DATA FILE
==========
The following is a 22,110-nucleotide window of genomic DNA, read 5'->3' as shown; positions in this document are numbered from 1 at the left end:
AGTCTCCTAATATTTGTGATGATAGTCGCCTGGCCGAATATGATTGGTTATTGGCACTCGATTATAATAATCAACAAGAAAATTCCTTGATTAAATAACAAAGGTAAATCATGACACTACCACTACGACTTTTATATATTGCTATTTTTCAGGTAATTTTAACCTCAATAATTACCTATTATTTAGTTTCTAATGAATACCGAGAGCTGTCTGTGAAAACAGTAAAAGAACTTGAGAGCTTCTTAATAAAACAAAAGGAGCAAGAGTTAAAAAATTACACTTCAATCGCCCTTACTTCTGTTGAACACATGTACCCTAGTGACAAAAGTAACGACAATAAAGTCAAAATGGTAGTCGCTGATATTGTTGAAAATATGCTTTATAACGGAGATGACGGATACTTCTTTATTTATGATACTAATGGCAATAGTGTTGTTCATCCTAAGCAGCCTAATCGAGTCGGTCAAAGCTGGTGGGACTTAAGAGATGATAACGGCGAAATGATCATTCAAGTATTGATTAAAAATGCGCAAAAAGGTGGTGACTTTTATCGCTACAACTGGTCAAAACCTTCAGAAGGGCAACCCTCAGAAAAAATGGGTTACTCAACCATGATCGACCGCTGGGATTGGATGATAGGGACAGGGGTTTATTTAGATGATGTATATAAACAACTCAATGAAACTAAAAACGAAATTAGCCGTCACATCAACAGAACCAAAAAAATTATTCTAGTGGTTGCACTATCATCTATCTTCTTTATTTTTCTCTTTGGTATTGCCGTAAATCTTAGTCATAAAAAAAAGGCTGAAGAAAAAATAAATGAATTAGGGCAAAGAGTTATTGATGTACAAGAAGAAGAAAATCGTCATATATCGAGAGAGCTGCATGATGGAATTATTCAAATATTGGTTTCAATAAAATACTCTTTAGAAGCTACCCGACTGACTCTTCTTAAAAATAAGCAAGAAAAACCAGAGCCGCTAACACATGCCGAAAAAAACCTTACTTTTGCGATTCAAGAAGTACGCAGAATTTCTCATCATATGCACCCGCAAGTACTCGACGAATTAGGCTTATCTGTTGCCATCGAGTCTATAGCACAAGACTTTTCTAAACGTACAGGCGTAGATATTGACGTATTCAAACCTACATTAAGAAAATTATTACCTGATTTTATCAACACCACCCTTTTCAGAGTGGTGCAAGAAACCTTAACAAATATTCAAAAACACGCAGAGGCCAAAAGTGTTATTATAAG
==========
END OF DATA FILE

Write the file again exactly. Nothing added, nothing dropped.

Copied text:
The following is a 22,110-nucleotide window of genomic DNA, read 5'->3' as shown; positions in this document are numbered from 1 at the left end:
AGTCTCCTAATATTTGTGATGATAGTCGCCTGGCCGAATATGATTGGTTATTGGCACTCGATTATAATAATCAACAAGAAAATTCCTTGATTAAATAACAAAGGTAAATCATGACACTACCACTACGACTTTTATATATTGCTATTTTTCAGGTAATTTTAACCTCAATAATTACCTATTATTTAGTTTCTAATGAATACCGAGAGCTGTCTGTGAAAACAGTAAAAGAACTTGAGAGCTTCTTAATAAAACAAAAGGAGCAAGAGTTAAAAAATTACACTTCAATCGCCCTTACTTCTGTTGAACACATGTACCCTAGTGACAAAAGTAACGACAATAAAGTCAAAATGGTAGTCGCTGATATTGTTGAAAATATGCTTTATAACGGAGATGACGGATACTTCTTTATTTATGATACTAATGGCAATAGTGTTGTTCATCCTAAGCAGCCTAATCGAGTCGGTCAAAGCTGGTGGGACTTAAGAGATGATAACGGCGAAATGATCATTCAAGTATTGATTAAAAATGCGCAAAAAGGTGGTGACTTTTATCGCTACAACTGGTCAAAACCTTCAGAAGGGCAACCCTCAGAAAAAATGGGTTACTCAACCATGATCGACCGCTGGGATTGGATGATAGGGACAGGGGTTTATTTAGATGATGTATATAAACAACTCAATGAAACTAAAAACGAAATTAGCCGTCACATCAACAGAACCAAAAAAATTATTCTAGTGGTTGCACTATCATCTATCTTCTTTATTTTTCTCTTTGGTATTGCCGTAAATCTTAGTCATAAAAAAAAGGCTGAAGAAAAAATAAATGAATTAGGGCAAAGAGTTATTGATGTACAAGAAGAAGAAAATCGTCATATATCGAGAGAGCTGCATGATGGAATTATTCAAATATTGGTTTCAATAAAATACTCTTTAGAAGCTACCCGACTGACTCTTCTTAAAAATAAGCAAGAAAAACCAGAGCCGCTAACACATGCCGAAAAAAACCTTACTTTTGCGATTCAAGAAGTACGCAGAATTTCTCATCATATGCACCCGCAAGTACTCGACGAATTAGGCTTATCTGTTGCCATCGAGTCTATAGCACAAGACTTTTCTAAACGTACAGGCGTAGATATTGACGTATTCAAACCTACATTAAGAAAATTATTACCTGATTTTATCAACACCACCCTTTTCAGAGTGGTGCAAGAAACCTTAACAAATATTCAAAAACACGCAGAGGCCAAAAGTGTTATTATAAG